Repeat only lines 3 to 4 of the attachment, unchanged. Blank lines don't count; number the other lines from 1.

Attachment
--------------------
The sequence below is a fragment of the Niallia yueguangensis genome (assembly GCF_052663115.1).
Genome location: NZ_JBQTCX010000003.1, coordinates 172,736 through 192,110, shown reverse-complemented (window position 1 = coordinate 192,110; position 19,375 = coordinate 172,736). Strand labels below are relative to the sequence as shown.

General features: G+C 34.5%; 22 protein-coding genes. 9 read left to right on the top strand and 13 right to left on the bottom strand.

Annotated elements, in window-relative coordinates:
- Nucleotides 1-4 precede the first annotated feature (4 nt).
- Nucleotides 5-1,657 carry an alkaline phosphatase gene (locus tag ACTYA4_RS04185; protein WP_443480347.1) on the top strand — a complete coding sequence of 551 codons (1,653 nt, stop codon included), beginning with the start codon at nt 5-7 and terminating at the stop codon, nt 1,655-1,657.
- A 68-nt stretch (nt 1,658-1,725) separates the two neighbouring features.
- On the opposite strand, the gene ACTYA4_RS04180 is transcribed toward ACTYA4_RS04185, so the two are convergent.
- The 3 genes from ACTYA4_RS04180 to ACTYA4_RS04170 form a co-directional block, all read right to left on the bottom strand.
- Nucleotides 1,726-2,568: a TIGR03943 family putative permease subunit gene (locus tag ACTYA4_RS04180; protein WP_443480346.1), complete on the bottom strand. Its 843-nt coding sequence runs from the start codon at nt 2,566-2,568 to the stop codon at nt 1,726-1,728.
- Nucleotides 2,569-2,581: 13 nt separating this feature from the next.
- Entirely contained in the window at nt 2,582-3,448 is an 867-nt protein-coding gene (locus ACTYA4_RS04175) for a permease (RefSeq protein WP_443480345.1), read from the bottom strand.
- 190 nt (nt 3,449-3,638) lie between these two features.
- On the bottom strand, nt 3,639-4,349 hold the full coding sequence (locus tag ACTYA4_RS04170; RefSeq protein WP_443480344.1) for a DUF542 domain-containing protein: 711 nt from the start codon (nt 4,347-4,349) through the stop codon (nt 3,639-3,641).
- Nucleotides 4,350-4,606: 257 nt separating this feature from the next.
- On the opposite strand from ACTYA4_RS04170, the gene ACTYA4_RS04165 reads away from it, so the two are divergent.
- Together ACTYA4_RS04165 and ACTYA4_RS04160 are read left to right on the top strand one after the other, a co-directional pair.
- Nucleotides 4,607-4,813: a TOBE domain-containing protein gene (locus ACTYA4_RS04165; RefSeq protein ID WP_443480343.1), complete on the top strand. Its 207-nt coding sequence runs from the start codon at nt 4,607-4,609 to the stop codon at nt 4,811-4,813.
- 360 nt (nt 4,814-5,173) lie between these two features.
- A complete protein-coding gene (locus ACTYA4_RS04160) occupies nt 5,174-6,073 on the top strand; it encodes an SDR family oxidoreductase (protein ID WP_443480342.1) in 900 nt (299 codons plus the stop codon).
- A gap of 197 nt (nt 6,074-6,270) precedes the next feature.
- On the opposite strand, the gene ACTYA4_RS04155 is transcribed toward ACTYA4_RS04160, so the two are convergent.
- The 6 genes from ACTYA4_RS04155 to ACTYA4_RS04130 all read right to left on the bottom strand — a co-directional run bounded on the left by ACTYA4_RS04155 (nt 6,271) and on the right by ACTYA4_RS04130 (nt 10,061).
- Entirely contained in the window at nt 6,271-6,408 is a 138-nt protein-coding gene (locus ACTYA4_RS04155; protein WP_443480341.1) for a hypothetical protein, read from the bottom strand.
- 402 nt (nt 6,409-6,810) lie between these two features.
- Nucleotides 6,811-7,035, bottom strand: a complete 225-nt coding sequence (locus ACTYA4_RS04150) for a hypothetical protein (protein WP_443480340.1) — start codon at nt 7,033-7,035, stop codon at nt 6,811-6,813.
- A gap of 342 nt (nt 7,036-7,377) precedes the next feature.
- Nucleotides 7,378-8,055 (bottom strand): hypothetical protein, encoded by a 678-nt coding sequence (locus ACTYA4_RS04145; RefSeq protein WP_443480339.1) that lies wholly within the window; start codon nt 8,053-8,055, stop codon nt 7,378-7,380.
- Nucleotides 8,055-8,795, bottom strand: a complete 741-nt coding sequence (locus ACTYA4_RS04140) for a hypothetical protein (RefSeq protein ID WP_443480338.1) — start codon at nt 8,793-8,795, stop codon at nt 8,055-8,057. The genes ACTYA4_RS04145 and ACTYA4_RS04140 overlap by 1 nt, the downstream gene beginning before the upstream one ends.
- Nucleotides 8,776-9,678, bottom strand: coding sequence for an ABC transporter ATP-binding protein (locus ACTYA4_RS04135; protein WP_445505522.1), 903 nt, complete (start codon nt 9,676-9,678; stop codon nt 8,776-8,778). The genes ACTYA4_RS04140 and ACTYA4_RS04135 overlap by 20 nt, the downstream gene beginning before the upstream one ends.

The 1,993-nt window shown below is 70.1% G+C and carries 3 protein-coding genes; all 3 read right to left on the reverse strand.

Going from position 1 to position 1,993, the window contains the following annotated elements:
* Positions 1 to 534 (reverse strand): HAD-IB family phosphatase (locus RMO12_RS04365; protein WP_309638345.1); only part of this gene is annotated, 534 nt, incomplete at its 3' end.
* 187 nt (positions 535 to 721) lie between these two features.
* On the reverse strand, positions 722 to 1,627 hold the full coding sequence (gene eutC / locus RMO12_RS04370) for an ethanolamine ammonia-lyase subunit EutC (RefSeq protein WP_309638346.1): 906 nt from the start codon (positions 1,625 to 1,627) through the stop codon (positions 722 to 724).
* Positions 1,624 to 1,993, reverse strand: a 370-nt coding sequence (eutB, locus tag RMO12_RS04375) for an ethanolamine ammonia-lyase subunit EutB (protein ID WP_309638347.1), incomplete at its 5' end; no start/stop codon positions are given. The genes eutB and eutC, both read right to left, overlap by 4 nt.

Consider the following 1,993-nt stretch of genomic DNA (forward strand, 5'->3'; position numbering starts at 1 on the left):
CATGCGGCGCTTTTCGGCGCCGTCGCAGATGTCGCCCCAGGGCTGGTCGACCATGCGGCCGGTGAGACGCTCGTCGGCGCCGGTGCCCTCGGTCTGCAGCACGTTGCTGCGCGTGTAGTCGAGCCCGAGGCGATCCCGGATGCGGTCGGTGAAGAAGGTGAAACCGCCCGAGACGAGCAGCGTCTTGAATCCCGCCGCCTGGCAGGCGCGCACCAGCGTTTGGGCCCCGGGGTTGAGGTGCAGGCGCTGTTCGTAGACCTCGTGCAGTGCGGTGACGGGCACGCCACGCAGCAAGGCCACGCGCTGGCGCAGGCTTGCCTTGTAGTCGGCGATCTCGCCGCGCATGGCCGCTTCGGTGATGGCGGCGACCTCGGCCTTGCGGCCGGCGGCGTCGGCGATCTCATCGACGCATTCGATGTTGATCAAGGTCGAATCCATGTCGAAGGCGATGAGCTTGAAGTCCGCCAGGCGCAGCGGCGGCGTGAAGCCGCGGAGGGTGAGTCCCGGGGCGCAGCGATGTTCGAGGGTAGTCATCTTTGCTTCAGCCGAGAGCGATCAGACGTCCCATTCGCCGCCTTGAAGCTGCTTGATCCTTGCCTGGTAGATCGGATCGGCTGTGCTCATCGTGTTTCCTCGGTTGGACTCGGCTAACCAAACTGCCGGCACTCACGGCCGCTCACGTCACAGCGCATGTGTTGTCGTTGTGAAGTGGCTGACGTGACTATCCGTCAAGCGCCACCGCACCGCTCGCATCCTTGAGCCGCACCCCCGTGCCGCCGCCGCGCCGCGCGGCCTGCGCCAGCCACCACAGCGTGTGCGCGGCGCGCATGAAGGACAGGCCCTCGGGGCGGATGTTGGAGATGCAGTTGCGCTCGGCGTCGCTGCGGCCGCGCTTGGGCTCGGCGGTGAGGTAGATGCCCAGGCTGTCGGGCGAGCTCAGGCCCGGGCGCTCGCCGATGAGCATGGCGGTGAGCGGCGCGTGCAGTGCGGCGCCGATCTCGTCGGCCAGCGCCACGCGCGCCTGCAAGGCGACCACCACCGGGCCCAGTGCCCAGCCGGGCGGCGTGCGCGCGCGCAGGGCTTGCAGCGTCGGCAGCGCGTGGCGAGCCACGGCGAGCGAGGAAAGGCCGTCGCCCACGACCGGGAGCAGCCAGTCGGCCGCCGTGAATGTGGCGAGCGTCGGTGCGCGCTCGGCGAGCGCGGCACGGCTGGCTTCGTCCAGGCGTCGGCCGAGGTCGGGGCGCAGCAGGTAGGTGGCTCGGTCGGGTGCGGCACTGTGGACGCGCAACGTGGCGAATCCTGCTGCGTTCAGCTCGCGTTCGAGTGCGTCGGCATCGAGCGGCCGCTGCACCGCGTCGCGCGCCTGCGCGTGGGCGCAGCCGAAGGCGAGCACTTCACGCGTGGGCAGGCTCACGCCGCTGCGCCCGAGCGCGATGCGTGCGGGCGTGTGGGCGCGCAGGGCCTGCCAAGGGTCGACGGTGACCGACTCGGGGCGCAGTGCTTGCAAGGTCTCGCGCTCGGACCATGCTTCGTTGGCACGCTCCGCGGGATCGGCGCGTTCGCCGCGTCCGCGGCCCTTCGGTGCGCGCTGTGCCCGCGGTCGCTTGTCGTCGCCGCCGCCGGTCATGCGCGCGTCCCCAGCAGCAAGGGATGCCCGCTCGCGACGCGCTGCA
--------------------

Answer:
General features: G+C 34.5%; 22 protein-coding genes. 9 read left to right on the top strand and 13 right to left on the bottom strand.

Annotated elements, in window-relative coordinates: